Last week, our gold prospector became a banker. And then he precipitated a change in the society to shift from commodity money to receipt money. (I originally named his receipts goldpaper, but I think Goldnotes is a better name, so I changed it.)
As is often the case, in the intervening week since writing the last post, I’ve been thinking about some things that I want to clarify.
First, I’ve never given my official list of all the characteristics of optimal money, and I think that will be useful moving forward. So, here’s my list so far:
- Intrinsically valuable: This requires two things. Whatever is used as money needs to have some use independent of its use as money. But that alone isn’t enough. If something is freely available without exerting any labor to procure it, it won’t necessarily cost anything even if it does have an important use. Oxygen at sea level, for instance. So the second requirement is that labor needs to be exerted to procure it, which now puts a price on getting it. The importance of this becomes clear when I get to the second characteristic . . .
- Value is stable over time: This requires supply and demand to be stable over time. Or, if one rises, the other will rise with it so that the value remains approximately the same after the adjustment. Of course, demand will change for all things over time as new uses–and also new substitutes–for it are found. Economic shifts also affect the demand for things (notably, luxury items will be less desirable when there’s a recession). But as long as labor needs to be exerted to procure the thing being used as money, the supply of it will be linked to demand through market effects: If the demand goes up (and price rises along with it), suppliers will work harder to procure more; if demand goes down (and price decreases along with it), suppliers will not procure as much because it may no longer be profitable to continue using the marginal capacity that they added.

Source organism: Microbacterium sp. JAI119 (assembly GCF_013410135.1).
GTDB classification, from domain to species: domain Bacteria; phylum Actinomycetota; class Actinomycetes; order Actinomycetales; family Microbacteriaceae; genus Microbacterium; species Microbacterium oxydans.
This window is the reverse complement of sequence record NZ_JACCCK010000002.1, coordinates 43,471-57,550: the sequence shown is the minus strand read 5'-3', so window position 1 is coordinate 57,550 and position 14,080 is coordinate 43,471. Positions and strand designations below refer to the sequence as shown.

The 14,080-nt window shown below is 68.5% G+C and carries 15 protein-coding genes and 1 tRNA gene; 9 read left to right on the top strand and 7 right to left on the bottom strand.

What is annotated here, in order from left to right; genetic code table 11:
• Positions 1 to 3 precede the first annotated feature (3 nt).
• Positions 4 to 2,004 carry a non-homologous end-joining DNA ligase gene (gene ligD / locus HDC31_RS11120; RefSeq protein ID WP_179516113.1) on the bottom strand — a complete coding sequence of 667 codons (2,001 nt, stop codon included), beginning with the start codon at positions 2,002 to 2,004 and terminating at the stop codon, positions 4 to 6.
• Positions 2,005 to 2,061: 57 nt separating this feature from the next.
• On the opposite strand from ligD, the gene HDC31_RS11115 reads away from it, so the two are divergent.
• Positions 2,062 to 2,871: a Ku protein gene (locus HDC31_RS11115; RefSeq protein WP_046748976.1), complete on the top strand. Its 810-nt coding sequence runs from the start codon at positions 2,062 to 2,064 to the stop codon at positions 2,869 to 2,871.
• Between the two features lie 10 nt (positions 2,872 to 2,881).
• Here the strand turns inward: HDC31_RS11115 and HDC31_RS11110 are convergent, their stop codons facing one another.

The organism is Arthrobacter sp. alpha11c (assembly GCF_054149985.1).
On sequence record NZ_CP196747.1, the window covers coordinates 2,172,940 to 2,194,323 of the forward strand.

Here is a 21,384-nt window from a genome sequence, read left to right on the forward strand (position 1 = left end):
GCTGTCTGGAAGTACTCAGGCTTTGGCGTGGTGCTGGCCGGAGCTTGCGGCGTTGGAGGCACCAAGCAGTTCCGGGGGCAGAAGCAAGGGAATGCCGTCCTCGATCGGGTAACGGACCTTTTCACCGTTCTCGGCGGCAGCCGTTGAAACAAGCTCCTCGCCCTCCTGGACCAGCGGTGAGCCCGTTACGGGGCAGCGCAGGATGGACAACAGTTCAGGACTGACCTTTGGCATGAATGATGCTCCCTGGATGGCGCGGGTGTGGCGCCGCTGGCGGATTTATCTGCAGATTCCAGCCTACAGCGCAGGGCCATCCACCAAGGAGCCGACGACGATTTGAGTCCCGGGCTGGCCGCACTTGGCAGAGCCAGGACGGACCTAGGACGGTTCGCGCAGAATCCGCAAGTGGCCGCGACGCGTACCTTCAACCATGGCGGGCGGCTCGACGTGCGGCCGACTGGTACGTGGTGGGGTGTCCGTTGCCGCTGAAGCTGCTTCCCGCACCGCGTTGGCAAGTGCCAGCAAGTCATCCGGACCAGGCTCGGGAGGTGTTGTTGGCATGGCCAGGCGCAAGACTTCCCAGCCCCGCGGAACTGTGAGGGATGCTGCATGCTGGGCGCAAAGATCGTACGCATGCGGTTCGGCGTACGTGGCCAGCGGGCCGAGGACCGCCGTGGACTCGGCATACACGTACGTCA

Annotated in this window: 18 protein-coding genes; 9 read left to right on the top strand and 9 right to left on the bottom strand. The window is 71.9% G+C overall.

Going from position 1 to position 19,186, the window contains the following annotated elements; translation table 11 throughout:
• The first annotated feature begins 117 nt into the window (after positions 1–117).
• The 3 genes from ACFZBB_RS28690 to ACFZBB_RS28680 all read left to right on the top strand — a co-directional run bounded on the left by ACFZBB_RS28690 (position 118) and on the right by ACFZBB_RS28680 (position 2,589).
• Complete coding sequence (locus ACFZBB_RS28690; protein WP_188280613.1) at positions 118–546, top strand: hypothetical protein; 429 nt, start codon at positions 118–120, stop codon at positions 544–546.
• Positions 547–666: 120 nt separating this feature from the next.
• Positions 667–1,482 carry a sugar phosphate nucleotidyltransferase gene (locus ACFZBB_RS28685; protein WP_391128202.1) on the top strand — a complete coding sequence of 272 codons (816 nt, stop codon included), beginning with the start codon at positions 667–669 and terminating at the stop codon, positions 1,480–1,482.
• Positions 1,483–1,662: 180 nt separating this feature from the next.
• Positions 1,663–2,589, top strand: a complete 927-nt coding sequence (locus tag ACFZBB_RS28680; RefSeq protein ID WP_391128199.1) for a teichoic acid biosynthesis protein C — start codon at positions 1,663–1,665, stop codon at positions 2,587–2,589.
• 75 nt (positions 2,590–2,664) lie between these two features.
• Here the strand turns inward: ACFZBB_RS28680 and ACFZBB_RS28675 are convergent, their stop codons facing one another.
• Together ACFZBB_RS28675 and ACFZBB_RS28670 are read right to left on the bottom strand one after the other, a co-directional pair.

- Easy to determine the quality/value of it: If metal is being used, this is easier to determine the purity and weight (and, therefore, the value) than, say, a cow, or a share in a new business.
- Can be precisely measured: This is similar to the last one, and these days there isn’t as much of a challenge in measuring things, although back in the day this would have been an important consideration, especially if the type of money being used had a very high value-to-weight ratio, because that would require especially precise measurement instruments.
- Easily divisible into the right amount for payment, and dividing it doesn’t alter its value: A live milk cow cannot be easily split into smaller values. Something like corn, on the other hand, meets this criterion perfectly. Or metal that can be melted and divided into different sizes, although that’s not as easy to divide as corn.
- Not too heavy: People would rather not be burdened by having to carry really heavy money.
- Value-to-size ratio is in the sweet spot: If buying something takes a whole wagonload of money, that’s inconvenient, even if it isn’t very heavy. On the other end of the spectrum, if you’re using diamonds for money, even losing a tiny diamond is a significant loss.
- Impossible to counterfeit